|Publication number||US7073714 B2|
|Application number||US 10/410,899|
|Publication date||Jul 11, 2006|
|Filing date||Apr 10, 2003|
|Priority date||Apr 11, 2002|
|Also published as||US20040016804|
|Publication number||10410899, 410899, US 7073714 B2, US 7073714B2, US-B2-7073714, US7073714 B2, US7073714B2|
|Inventors||Hamid Namaky, Robert A. Roberts, Matthew H. Koran|
|Original Assignee||Spx Corporation|
|Export Citation||BiBTeX, EndNote, RefMan|
|Patent Citations (41), Referenced by (26), Classifications (13), Legal Events (7)|
|External Links: USPTO, USPTO Assignment, Espacenet|
This application claims the benefit under 35 U.S.C. § 119(e) of U.S. Provisional Application 60/371,786, filed Apr. 11, 2002, titled IMPROVED CODE READER DISPLAY, which application is hereby incorporated by reference in its entirety.
The present invention relates generally to the field of electronic testing devices, and more specifically to a code reader having an improved display and an improved user interface.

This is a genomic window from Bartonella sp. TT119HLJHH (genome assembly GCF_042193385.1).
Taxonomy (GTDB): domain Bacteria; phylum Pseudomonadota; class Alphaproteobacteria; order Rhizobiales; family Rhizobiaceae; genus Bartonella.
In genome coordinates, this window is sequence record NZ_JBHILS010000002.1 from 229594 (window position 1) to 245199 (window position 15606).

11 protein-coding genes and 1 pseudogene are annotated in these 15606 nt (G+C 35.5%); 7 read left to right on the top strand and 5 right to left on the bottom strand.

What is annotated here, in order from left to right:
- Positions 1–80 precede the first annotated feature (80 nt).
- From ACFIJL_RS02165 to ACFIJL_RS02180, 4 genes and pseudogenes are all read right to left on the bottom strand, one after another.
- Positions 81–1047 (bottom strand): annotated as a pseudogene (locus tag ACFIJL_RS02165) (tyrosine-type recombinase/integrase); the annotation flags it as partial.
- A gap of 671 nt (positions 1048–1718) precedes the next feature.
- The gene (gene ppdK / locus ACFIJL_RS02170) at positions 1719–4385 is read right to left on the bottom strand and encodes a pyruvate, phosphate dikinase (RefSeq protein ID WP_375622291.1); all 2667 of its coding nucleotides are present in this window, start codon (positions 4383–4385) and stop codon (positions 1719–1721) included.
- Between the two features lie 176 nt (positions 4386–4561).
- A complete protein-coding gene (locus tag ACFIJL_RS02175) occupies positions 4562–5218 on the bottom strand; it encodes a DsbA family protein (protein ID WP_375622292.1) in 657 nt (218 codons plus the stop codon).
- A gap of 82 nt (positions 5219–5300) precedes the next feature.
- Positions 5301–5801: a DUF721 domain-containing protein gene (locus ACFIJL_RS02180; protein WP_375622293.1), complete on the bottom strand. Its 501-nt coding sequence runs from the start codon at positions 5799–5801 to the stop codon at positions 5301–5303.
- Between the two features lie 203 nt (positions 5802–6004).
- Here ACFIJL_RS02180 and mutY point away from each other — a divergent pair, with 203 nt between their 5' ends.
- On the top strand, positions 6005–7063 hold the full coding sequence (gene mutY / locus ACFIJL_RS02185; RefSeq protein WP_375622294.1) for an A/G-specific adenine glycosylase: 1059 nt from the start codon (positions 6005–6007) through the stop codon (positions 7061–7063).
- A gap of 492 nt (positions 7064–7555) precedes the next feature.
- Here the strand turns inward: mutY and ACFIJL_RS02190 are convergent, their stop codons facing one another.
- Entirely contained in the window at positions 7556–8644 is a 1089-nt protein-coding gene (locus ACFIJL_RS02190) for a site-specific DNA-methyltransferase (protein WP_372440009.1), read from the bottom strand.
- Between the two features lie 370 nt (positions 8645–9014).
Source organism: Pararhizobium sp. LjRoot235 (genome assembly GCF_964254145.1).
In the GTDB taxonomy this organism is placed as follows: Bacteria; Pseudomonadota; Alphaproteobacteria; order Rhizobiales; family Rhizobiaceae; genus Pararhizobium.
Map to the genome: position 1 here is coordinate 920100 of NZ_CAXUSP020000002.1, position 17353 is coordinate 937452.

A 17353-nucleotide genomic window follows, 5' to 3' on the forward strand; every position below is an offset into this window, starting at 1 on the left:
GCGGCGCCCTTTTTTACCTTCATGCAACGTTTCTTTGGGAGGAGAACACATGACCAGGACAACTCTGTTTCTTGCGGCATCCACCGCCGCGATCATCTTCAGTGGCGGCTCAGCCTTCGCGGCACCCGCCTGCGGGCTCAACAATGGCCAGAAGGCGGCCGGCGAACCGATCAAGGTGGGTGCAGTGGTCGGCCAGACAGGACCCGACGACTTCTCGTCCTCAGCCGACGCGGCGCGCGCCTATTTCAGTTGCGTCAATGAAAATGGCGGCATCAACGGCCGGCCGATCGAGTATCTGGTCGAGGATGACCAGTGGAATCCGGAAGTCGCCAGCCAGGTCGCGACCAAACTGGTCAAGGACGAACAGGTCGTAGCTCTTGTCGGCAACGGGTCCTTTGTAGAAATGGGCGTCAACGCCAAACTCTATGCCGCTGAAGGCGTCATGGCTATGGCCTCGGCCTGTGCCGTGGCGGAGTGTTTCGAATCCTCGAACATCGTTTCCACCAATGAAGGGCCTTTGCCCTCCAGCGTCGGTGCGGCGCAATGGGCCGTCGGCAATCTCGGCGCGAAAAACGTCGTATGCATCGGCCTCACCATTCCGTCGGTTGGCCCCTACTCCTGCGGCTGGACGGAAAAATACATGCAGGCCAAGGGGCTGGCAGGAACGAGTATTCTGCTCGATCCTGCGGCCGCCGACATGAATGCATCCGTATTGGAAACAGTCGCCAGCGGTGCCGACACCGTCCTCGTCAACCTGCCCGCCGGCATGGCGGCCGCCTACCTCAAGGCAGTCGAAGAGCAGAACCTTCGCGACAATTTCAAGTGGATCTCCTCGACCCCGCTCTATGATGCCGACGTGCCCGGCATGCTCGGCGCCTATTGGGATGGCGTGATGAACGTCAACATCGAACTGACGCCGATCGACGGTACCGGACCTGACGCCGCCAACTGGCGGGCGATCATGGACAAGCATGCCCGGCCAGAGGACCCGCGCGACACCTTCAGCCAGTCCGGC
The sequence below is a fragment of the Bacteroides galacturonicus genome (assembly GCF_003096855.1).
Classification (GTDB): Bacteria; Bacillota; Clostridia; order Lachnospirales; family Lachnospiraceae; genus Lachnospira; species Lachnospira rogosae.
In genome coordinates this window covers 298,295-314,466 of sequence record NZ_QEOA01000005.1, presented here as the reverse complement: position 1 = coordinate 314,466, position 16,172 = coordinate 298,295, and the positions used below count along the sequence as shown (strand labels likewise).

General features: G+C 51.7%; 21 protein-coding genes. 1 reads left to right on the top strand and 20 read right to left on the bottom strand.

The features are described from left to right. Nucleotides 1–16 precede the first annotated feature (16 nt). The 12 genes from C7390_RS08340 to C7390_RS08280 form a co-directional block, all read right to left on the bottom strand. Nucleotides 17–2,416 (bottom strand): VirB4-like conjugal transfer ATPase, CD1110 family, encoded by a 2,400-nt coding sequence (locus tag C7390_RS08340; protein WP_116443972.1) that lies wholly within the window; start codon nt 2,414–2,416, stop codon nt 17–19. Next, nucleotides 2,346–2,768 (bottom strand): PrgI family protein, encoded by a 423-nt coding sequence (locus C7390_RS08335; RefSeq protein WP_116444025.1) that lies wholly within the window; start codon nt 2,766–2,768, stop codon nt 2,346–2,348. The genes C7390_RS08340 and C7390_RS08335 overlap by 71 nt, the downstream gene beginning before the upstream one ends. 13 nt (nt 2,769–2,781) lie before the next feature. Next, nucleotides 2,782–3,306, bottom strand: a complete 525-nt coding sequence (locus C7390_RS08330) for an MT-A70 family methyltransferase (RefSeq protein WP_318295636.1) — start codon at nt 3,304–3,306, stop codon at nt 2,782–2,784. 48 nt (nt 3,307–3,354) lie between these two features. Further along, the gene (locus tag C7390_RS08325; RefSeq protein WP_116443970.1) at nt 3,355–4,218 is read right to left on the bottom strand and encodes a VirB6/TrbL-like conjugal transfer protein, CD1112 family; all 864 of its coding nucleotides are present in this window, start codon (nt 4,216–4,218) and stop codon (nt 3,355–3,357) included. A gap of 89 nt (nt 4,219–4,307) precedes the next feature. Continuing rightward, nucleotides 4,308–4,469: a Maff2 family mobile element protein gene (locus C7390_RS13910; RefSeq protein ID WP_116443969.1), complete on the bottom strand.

Modern vehicles typically have a vehicle diagnostic system, generally having one or more separate computer control modules. Examples of such computer control modules (also known as just “modules”) are: a powertrain control module (PCM), an engine control module (ECM), a transmission control module (TCM), an ABS control module, and an air bag control module.
“Off-board devices,” such as scan tools, are known in the art and are testing devices that interface with vehicle diagnostic systems to, e.g., access, display, and/or print vehicle diagnostic information. OBD II (On-Board Diagnostics version II) Scan Tools are one commonly known type of scan tool and are governed by a number of standards, e.g., SAE J1978 Rev. 1998-02 and SAE J1979 Rev. 1997-09. Scan tools are relatively expensive diagnostic devices that have a relatively large number of features and are typically marketed to professional automobile mechanics and service stations. Scan tools are generally considered to be beyond the means of most automobile hobbyists and the ordinary individual interested in performing simple maintenance or service of a few vehicles, such as a family “fleet” of vehicles.